Missouri football coach Gary Pinkel, who supported the boycott by his players that helped prompt the resignation of university president Timothy M. Wolfe, announced Friday that he would resign at the of the season because of health concerns.
Back in May, Pinkel was diagnosed with non-Hodgkin’s lymphoma but continued coaching. According to the St. Louis Dispatch, Pinkel decided in late October after a doctor’s visit that he would be done after the season.
“I still feel good physically, but I decided that I want to focus on enjoying my remaining years with my family and friends, and also have proper time to battle the disease and give full attention to that.”
Pinkel joined Missouri in 2001 and leaves as the winningest coach in school history. The Tigers’ best season during his tenure came in 2007, where they were ranked No. 1 in the AP poll before losing to Oklahoma in the Big 12 championship game.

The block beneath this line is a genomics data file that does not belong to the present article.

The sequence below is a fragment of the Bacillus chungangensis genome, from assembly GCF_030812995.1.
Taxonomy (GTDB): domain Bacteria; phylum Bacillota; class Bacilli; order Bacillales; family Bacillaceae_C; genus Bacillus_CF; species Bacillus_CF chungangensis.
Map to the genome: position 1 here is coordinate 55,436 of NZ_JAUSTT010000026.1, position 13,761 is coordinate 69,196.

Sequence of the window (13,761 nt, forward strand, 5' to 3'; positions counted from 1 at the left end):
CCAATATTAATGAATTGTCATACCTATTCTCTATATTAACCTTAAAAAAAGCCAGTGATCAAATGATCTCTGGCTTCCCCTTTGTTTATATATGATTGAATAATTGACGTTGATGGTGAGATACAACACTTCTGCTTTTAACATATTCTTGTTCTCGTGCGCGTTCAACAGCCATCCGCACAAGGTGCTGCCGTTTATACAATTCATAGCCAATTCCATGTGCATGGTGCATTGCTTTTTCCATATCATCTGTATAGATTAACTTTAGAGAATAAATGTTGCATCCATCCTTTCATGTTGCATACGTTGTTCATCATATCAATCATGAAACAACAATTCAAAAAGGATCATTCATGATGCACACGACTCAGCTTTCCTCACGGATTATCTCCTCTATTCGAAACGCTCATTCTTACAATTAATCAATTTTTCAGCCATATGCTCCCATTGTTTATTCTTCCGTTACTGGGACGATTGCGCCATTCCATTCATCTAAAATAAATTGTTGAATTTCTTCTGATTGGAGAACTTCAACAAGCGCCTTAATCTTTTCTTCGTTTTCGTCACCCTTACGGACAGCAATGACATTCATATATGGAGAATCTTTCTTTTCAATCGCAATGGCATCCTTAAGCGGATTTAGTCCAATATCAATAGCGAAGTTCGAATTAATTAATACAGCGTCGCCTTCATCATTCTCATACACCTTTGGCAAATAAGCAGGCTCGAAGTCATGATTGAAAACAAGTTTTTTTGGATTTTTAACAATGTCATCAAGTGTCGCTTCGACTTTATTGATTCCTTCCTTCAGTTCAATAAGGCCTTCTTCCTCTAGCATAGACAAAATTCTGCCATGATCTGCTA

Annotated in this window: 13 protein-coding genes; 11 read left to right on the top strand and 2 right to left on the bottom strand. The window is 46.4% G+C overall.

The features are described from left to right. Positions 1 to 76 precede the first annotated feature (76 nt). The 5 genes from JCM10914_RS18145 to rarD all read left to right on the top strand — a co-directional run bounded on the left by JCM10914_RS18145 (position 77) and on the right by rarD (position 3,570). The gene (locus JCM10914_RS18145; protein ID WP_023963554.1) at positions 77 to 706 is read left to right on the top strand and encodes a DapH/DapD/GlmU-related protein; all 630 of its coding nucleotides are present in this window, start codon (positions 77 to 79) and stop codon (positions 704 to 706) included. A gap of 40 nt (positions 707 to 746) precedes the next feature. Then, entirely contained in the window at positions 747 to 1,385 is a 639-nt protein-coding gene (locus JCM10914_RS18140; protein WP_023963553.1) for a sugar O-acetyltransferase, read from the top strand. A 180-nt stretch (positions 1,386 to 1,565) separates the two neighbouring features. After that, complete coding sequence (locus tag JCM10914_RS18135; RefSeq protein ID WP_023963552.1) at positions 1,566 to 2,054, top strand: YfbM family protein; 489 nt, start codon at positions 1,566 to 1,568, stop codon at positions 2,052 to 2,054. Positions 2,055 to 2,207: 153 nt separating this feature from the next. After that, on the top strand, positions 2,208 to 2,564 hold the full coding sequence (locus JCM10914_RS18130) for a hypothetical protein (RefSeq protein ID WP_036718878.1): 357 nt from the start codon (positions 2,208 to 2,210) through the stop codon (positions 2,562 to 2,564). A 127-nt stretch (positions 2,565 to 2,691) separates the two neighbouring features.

Given the timing of his departure, Pinkel will no doubt be equally remembered for supporting his players after they announced that they were on strike from all football-related activities on Nov. 7. (He did later distance himself from the larger protest movement on campus.)
Missouri is only 4-5 this season, but the Tigers have fared well even since moving to the ultra-competitive SEC for the 2012 season. They won the SEC East in 2013 and 2014, and finished the 2013 season ranked fifth in the nation.
Pinkel, who played college football at Kent State with Alabama coach Nick Saban and NFL Hall of Famer Jack Lambert, will retire with at least 190 victories depending on how the Tigers finish the season